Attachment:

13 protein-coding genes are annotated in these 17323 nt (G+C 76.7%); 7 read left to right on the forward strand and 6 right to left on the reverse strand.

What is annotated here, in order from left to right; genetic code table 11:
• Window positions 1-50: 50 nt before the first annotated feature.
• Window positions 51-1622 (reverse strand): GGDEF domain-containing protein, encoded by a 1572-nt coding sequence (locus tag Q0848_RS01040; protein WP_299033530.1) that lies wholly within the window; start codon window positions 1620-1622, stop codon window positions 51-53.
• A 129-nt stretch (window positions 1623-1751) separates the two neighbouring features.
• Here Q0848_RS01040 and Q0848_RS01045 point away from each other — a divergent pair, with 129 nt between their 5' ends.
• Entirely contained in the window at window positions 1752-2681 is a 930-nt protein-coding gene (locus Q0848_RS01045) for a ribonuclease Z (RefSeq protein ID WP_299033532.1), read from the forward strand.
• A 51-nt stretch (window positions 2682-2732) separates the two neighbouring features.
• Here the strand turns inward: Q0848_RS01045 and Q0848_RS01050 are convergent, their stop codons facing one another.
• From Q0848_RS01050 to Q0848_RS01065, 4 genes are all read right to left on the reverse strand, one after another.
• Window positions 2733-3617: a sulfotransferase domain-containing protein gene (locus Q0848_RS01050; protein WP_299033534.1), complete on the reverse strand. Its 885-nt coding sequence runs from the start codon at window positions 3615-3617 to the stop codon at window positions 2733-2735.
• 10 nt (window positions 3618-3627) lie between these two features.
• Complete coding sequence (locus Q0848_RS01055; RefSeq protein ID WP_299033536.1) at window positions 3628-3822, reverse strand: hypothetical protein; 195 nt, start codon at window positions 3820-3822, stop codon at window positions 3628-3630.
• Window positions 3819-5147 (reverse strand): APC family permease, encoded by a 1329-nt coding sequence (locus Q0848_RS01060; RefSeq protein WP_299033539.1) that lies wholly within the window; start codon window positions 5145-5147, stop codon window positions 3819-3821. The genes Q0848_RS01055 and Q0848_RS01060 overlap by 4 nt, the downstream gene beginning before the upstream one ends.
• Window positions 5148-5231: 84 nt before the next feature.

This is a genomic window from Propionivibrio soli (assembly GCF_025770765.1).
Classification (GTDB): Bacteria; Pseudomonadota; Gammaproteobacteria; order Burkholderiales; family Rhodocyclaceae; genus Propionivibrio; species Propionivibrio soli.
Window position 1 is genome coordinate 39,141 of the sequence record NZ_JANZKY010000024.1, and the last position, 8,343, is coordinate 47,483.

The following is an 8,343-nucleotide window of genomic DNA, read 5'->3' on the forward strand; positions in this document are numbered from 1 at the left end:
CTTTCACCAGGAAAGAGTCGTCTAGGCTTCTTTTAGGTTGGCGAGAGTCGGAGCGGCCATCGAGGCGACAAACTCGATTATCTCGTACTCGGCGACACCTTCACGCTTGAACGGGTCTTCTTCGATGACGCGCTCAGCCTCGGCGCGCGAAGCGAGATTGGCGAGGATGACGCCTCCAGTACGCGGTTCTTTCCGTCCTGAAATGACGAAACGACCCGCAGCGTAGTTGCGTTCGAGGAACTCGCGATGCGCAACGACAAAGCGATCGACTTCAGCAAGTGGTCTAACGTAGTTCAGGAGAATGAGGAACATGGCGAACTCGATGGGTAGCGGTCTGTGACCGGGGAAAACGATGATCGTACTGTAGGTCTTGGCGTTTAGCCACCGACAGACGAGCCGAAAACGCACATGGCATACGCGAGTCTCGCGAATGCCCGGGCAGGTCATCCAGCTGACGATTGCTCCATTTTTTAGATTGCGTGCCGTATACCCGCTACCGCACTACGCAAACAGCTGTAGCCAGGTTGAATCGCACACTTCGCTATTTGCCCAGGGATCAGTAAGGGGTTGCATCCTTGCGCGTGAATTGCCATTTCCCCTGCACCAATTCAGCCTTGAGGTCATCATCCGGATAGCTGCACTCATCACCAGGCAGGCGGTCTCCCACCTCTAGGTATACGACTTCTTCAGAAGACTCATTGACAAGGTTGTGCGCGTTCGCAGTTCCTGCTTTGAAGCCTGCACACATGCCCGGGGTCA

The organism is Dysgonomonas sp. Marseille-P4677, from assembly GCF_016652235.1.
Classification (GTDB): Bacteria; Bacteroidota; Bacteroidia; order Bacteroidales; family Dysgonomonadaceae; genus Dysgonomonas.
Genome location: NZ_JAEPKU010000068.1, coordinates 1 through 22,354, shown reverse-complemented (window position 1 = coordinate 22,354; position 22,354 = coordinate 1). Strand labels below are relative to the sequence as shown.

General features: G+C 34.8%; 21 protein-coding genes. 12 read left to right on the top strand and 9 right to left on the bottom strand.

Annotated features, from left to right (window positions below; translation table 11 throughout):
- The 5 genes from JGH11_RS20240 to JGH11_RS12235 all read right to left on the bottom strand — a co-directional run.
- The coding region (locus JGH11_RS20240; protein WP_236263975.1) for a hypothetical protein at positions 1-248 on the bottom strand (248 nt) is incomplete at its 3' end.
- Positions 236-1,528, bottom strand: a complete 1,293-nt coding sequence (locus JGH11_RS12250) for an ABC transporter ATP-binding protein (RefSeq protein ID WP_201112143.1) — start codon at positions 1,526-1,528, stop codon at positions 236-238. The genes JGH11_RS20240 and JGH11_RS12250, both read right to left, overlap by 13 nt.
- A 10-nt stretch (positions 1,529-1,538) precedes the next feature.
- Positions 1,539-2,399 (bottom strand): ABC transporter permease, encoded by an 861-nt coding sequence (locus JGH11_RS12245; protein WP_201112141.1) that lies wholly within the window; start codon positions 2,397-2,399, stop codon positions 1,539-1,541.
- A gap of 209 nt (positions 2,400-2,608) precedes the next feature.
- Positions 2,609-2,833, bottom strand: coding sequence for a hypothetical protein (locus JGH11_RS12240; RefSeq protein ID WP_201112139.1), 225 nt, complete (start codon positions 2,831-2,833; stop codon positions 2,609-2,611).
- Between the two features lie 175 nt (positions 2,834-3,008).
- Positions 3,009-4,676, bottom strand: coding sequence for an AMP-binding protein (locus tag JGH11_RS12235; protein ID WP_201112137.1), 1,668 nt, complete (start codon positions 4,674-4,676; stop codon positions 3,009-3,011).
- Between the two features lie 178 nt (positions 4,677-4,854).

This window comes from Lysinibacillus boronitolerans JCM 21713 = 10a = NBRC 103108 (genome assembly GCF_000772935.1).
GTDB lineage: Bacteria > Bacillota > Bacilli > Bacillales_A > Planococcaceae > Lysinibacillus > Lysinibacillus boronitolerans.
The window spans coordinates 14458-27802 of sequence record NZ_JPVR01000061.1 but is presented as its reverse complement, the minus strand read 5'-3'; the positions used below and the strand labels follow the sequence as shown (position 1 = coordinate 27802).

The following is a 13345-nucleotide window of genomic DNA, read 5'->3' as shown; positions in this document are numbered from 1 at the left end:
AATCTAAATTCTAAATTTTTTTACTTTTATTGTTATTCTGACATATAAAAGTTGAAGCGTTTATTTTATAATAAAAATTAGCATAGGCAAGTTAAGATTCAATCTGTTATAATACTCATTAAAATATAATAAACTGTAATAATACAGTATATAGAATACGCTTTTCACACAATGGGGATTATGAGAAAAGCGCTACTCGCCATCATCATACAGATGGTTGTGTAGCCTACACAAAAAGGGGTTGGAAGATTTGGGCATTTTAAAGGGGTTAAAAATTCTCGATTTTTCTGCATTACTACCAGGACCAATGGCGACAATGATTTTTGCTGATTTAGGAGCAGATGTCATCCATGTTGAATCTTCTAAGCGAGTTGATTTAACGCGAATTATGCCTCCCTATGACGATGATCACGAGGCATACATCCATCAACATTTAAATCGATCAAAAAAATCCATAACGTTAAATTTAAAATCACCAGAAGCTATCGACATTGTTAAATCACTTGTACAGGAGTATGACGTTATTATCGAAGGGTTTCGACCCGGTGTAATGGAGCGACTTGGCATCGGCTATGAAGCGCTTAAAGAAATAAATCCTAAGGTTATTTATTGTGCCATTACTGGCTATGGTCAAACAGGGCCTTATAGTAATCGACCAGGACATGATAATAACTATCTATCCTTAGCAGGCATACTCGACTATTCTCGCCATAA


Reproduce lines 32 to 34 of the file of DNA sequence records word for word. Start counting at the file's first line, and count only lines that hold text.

- Positions 2,609-2,833, bottom strand: coding sequence for a hypothetical protein (locus JGH11_RS12240; RefSeq protein ID WP_201112139.1), 225 nt, complete (start codon positions 2,831-2,833; stop codon positions 2,609-2,611).
- Between the two features lie 175 nt (positions 2,834-3,008).
- Positions 3,009-4,676, bottom strand: coding sequence for an AMP-binding protein (locus tag JGH11_RS12235; protein ID WP_201112137.1), 1,668 nt, complete (start codon positions 4,674-4,676; stop codon positions 3,009-3,011).